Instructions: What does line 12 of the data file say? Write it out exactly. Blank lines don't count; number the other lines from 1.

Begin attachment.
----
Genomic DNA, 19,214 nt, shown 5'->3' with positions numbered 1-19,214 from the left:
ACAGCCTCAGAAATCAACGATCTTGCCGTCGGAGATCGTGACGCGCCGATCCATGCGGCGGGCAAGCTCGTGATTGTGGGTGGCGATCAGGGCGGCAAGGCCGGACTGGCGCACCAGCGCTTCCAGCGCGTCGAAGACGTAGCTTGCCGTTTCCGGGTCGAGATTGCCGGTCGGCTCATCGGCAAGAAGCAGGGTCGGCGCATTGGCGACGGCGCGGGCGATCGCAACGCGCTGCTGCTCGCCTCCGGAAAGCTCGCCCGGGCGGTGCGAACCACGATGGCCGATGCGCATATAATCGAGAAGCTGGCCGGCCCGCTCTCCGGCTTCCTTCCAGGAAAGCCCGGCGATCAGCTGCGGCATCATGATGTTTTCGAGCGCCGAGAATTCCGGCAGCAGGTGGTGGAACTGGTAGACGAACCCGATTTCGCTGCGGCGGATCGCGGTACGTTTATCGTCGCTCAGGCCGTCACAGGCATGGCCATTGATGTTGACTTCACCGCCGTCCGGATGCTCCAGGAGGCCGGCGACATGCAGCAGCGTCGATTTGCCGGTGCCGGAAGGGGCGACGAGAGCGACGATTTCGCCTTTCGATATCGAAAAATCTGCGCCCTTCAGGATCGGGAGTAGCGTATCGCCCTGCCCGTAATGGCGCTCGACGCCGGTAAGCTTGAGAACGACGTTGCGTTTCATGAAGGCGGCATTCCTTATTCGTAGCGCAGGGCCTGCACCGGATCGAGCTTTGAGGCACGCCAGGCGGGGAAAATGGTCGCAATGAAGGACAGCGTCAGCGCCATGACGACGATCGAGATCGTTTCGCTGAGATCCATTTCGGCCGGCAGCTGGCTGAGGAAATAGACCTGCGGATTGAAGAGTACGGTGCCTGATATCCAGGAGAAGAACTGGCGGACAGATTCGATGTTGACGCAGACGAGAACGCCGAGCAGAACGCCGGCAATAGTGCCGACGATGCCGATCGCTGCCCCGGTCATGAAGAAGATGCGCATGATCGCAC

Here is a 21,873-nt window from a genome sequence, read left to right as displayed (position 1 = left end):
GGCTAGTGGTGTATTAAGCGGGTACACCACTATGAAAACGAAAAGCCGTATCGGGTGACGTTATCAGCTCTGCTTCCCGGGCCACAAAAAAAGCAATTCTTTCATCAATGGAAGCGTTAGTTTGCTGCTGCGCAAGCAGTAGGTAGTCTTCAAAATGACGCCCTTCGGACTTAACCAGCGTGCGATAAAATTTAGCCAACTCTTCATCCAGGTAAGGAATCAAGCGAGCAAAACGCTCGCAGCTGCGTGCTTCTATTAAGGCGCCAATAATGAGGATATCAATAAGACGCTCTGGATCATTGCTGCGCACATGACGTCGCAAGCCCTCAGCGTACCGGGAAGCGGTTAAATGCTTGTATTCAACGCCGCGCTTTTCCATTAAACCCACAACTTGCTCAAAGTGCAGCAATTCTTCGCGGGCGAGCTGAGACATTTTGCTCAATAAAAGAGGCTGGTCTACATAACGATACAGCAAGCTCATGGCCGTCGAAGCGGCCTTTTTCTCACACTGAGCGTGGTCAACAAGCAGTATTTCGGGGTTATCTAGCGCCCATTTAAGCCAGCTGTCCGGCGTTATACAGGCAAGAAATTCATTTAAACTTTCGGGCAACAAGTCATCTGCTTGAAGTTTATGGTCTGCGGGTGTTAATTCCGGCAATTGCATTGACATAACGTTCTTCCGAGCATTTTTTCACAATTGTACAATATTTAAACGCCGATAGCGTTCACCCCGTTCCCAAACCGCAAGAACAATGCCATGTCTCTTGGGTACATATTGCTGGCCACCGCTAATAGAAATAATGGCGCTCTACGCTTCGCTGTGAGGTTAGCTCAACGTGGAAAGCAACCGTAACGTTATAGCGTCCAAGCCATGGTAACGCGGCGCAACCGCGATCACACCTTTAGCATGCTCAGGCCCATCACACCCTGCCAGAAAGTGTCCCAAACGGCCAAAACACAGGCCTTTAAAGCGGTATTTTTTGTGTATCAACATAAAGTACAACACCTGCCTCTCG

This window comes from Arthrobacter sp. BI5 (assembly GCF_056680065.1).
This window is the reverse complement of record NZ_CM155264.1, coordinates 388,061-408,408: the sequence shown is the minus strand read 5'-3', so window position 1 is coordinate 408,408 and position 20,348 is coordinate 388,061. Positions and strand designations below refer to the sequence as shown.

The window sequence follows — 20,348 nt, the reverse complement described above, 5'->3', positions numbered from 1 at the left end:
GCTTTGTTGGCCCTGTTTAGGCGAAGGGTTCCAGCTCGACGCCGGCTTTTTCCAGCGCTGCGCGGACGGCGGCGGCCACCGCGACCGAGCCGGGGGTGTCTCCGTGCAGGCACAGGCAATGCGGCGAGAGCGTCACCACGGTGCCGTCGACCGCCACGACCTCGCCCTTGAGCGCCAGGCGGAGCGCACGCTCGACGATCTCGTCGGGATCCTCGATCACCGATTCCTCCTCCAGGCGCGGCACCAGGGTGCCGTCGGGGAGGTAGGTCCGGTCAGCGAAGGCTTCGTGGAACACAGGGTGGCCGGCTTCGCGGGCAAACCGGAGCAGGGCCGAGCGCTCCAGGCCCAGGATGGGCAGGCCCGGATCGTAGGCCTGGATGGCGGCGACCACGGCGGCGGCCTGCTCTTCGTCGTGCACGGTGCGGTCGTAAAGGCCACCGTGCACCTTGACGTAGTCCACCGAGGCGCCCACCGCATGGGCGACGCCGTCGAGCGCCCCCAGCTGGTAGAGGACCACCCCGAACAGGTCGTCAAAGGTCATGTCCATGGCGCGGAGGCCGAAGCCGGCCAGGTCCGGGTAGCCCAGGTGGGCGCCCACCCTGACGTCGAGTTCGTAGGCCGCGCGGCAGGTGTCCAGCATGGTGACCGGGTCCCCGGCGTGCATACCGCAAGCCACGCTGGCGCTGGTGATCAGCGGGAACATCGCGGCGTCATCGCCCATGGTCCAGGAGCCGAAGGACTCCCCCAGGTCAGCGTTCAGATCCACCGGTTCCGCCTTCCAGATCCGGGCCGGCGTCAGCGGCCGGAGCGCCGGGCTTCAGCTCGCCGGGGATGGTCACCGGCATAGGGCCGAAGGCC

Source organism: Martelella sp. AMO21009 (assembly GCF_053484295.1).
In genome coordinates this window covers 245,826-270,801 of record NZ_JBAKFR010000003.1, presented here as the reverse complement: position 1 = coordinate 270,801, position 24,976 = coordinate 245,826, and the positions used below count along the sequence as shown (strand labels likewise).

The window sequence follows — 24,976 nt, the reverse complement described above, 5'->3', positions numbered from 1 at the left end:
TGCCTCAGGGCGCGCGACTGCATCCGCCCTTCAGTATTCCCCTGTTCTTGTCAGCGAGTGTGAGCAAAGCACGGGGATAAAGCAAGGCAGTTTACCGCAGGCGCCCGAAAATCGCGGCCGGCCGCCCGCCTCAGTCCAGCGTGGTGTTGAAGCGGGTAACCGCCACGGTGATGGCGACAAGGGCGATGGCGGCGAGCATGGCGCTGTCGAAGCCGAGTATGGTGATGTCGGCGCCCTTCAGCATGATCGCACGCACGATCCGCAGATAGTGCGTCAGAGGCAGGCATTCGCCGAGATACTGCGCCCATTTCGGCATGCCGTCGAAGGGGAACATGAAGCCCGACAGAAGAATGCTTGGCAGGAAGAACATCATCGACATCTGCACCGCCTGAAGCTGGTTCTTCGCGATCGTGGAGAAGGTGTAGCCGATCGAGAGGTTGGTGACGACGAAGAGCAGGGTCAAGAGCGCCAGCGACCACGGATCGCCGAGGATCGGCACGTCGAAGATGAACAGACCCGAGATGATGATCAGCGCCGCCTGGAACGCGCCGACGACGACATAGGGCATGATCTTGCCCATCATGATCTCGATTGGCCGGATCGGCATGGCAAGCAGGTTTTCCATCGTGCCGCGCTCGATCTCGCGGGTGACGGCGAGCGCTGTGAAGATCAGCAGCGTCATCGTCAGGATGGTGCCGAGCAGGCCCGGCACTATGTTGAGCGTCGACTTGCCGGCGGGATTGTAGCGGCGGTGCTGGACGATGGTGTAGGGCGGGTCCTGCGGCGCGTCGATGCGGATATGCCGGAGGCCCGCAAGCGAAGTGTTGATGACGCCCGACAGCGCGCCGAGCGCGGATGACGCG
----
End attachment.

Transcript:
TGCCTCAGGGCGCGCGACTGCATCCGCCCTTCAGTATTCCCCTGTTCTTGTCAGCGAGTGTGAGCAAAGCACGGGGATAAAGCAAGGCAGTTTACCGCAGGCGCCCGAAAATCGCGGCCGGCCGCCCGCCTCAGTCCAGCGTGGTGTTGAAGCGGGTAACCGCCACGGTGATGGCGACAAGGGCGATGGCGGCGAGCATGGCGCTGTCGAAGCCGAGTATGGTGATGTCGGCGCCCTTCAGCATGATCGCACGCACGATCCGCAGATAGTGCGTCAGAGGCAGGCATTCGCCGAGATACTGCGCCCATTTCGGCATGCCGTCGAAGGGGAACATGAAGCCCGACAGAAGAATGCTTGGCAGGAAGAACATCATCGACATCTGCACCGCCTGAAGCTGGTTCTTCGCGATCGTGGAGAAGGTGTAGCCGATCGAGAGGTTGGTGACGACGAAGAGCAGGGTCAAGAGCGCCAGCGACCACGGATCGCCGAGGATCGGCACGTCGAAGATGAACAGACCCGAGATGATGATCAGCGCCGCCTGGAACGCGCCGACGACGACATAGGGCATGATCTTGCCCATCATGATCTCGATTGGCCGGATCGGCATGGCAAGCAGGTTTTCCATCGTGCCGCGCTCGATCTCGCGGGTGACGGCGAGCGCTGTGAAGATCAGCAGCGTCATCGTCAGGATGGTGCCGAGCAGGCCCGGCACTATGTTGAGCGTCGACTTGCCGGCGGGATTGTAGCGGCGGTGCTGGACGATGGTGTAGGGCGGGTCCTGCGGCGCGTCGATGCGGATATGCCGGAGGCCCGCAAGCGAAGTGTTGATGACGCCCGACAGCGCGCCGAGCGCGGATGACGCG